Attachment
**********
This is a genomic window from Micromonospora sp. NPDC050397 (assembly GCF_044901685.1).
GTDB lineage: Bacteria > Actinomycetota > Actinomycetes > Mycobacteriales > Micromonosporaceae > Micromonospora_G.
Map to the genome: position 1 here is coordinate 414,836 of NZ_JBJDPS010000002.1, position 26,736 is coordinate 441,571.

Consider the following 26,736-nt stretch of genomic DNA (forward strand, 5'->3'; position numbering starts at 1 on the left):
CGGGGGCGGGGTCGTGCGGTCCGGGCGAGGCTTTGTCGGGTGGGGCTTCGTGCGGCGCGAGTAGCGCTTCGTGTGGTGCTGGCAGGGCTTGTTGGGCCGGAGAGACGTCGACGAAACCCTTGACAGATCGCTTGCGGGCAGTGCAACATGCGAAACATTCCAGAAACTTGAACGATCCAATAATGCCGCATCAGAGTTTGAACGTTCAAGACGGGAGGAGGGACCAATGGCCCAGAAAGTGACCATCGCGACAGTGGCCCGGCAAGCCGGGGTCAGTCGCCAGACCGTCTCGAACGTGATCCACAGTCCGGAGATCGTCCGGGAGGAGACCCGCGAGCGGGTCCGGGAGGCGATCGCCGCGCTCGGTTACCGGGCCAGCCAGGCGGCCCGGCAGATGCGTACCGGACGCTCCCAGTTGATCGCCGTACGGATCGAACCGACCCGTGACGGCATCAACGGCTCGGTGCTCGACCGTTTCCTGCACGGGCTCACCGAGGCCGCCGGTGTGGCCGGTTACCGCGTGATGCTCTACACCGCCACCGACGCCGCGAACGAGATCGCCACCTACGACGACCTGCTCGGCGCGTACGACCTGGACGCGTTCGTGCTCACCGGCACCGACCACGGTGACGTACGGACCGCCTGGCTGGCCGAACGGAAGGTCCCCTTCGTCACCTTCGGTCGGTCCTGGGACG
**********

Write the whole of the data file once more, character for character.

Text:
This is a genomic window from Micromonospora sp. NPDC050397 (assembly GCF_044901685.1).
GTDB lineage: Bacteria > Actinomycetota > Actinomycetes > Mycobacteriales > Micromonosporaceae > Micromonospora_G.
Map to the genome: position 1 here is coordinate 414,836 of NZ_JBJDPS010000002.1, position 26,736 is coordinate 441,571.

Consider the following 26,736-nt stretch of genomic DNA (forward strand, 5'->3'; position numbering starts at 1 on the left):
CGGGGGCGGGGTCGTGCGGTCCGGGCGAGGCTTTGTCGGGTGGGGCTTCGTGCGGCGCGAGTAGCGCTTCGTGTGGTGCTGGCAGGGCTTGTTGGGCCGGAGAGACGTCGACGAAACCCTTGACAGATCGCTTGCGGGCAGTGCAACATGCGAAACATTCCAGAAACTTGAACGATCCAATAATGCCGCATCAGAGTTTGAACGTTCAAGACGGGAGGAGGGACCAATGGCCCAGAAAGTGACCATCGCGACAGTGGCCCGGCAAGCCGGGGTCAGTCGCCAGACCGTCTCGAACGTGATCCACAGTCCGGAGATCGTCCGGGAGGAGACCCGCGAGCGGGTCCGGGAGGCGATCGCCGCGCTCGGTTACCGGGCCAGCCAGGCGGCCCGGCAGATGCGTACCGGACGCTCCCAGTTGATCGCCGTACGGATCGAACCGACCCGTGACGGCATCAACGGCTCGGTGCTCGACCGTTTCCTGCACGGGCTCACCGAGGCCGCCGGTGTGGCCGGTTACCGCGTGATGCTCTACACCGCCACCGACGCCGCGAACGAGATCGCCACCTACGACGACCTGCTCGGCGCGTACGACCTGGACGCGTTCGTGCTCACCGGCACCGACCACGGTGACGTACGGACCGCCTGGCTGGCCGAACGGAAGGTCCCCTTCGTCACCTTCGGTCGGTCCTGGGACG